Word count: 45058 | Since last entry: 536 | This month: 2404 And we’re off on another story. This one is set in Hell, and it’s for a themed anthology — not the one called The Anthology from Hell, this one’s invitation-only. Why two Hell anthologies at once? Steam engine time, I guess. I would really like to be working on my novel, too. But I promised I would write this story, and it’s due in January so I’d better get cracking. My goal is a finished first draft in two weeks. We’ll see. This story is the flip side of my “bureaucrats in Heaven” story from Clarion (not yet submitted anywhere). Like the angel character in that story, my demon main character suffers the worst thing that ever happened to me in my job: promotion to management. I know what his current situation is, at both a micro level (he hates his new job and wishes he could go back to being an individual contributor) and a macro level (population pressure has forced Hell to move to a mass-production footing, meaning that talented demons like him are needed to manage the process instead of pitchforking individual damned souls). I know what happens at the end of the story. I’m just not sure yet what happens in between. So far I have set the scene and introduced the character. I like him and I think I have a voice for the story. He’s already in trouble. Now I have to make it worse. I’m going to give him an assistant. Mwah hah hah.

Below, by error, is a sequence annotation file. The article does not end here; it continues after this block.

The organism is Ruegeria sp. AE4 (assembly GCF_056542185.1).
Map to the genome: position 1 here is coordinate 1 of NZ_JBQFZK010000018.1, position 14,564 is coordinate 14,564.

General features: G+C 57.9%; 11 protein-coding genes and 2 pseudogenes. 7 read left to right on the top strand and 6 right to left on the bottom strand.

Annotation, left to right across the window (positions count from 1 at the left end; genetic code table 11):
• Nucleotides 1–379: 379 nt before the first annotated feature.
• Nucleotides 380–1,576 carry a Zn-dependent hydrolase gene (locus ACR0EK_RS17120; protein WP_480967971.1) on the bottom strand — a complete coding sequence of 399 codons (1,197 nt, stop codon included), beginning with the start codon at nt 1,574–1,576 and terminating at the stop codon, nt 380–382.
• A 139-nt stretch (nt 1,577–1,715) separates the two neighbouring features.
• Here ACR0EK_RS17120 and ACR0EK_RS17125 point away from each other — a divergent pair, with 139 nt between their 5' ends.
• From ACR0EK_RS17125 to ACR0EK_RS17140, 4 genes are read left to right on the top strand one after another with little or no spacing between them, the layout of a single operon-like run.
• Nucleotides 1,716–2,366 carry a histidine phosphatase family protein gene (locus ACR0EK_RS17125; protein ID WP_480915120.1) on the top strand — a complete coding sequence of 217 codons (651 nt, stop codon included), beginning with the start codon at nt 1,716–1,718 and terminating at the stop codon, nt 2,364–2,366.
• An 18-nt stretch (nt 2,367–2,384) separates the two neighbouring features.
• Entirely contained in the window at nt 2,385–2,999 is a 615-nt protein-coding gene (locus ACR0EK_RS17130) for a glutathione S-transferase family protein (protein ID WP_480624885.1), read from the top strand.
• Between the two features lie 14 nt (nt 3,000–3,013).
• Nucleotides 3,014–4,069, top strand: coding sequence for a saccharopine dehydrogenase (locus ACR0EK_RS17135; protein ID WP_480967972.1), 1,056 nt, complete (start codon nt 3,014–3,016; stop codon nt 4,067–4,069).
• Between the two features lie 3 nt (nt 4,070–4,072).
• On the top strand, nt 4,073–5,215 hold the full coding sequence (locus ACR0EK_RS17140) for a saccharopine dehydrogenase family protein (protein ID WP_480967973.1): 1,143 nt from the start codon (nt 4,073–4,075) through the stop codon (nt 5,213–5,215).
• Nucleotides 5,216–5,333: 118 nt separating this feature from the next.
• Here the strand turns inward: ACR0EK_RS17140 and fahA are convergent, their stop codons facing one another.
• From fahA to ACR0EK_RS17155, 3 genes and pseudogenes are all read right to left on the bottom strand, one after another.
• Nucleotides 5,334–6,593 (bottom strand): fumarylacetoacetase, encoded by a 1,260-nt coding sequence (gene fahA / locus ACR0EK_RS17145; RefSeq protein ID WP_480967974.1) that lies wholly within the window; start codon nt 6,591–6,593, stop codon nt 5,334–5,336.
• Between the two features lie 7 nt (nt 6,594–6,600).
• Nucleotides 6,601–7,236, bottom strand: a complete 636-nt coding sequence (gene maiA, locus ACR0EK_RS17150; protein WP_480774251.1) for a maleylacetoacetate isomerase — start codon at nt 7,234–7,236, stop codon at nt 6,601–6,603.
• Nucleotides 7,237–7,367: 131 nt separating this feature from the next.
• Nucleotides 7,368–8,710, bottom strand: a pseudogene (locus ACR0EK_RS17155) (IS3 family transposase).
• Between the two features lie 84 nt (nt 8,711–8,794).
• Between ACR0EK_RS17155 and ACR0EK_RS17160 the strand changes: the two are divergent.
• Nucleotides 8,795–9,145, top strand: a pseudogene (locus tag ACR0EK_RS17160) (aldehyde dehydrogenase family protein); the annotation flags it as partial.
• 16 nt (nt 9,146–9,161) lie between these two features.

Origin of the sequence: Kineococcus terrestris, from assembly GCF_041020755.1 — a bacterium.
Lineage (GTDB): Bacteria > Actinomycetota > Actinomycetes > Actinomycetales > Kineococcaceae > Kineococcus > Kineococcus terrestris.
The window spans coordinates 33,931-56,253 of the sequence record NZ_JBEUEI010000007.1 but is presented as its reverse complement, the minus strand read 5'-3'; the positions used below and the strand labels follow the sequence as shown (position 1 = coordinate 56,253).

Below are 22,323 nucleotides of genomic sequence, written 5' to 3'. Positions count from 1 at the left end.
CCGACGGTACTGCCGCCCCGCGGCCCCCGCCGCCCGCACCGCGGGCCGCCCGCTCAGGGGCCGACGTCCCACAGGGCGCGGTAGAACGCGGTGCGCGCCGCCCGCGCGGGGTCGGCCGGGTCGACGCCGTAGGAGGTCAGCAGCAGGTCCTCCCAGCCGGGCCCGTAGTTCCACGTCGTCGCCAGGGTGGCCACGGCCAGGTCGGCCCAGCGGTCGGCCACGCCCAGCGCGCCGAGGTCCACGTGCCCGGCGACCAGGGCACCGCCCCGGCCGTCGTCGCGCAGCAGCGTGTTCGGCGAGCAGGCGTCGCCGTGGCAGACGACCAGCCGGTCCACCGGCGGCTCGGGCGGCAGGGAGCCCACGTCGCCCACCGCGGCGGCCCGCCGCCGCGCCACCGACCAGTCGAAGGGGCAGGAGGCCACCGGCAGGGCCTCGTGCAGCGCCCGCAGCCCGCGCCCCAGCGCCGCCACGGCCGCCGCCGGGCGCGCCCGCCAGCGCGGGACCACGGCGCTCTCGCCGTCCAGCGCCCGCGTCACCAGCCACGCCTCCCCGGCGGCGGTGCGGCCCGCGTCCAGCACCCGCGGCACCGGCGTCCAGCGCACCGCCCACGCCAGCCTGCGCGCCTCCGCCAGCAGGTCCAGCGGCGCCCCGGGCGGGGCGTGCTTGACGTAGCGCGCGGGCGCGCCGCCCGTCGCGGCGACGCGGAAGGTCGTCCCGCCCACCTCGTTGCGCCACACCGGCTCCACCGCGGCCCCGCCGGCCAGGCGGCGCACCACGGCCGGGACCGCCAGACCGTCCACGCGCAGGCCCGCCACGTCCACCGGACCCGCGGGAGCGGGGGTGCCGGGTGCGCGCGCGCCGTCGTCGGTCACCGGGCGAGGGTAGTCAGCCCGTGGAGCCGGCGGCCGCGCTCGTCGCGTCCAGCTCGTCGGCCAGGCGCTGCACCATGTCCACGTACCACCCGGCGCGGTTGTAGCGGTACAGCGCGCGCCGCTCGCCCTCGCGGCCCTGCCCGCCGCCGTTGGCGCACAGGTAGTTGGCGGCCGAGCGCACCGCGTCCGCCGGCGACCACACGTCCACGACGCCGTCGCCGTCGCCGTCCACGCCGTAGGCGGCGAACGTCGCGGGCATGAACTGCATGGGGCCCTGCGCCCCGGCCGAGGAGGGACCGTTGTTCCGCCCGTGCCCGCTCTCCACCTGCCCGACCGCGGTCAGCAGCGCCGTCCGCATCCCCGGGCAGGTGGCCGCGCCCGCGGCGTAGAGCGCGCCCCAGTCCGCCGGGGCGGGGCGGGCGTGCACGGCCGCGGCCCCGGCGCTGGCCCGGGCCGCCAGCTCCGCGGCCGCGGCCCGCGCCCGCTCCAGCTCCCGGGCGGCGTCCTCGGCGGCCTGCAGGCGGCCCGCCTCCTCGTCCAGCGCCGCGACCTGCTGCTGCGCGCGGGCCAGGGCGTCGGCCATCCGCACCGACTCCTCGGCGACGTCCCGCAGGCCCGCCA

Word count: 45058 | Since last entry: -64 | This month: 1868 Edited the Jupiter story, now titled “Interview with the Photographer”, and emailed it off to the editor. Despite previous statements to the effect that I could cut it massively, I wound up trimming just 64 words all told. It’s just the length it is, I guess. (I’m giving myself a silver star for the -64 words.) As I have already mentioned several times, this story is probably too long and too late for its intended market (even though I skipped the critique to get it in a week or two earlier), but I decided it was worth sending anyway. If it comes back, I will have it critiqued and then try Analog. When I went to record the submission in my tracking spreadsheet, I realized that the upcoming anthology deadlines of 2/1 and 3/1 are not really “in February” and “in March” respectively, they should really be considered “end of January” and “end of February” — much closer. The end of January is just 7 weeks away, ack! I may have to put the novel on hold for a whle, rather than alternating chapters and short stories as I’d planned. And the zeppelin story will probably not happen at all, unless I can squeeze it out in an enthusiastic weekend. On the other hand, I did do the Jupiter story, start to finish, in 19 days. Go me. I like being productive! For now, to bed.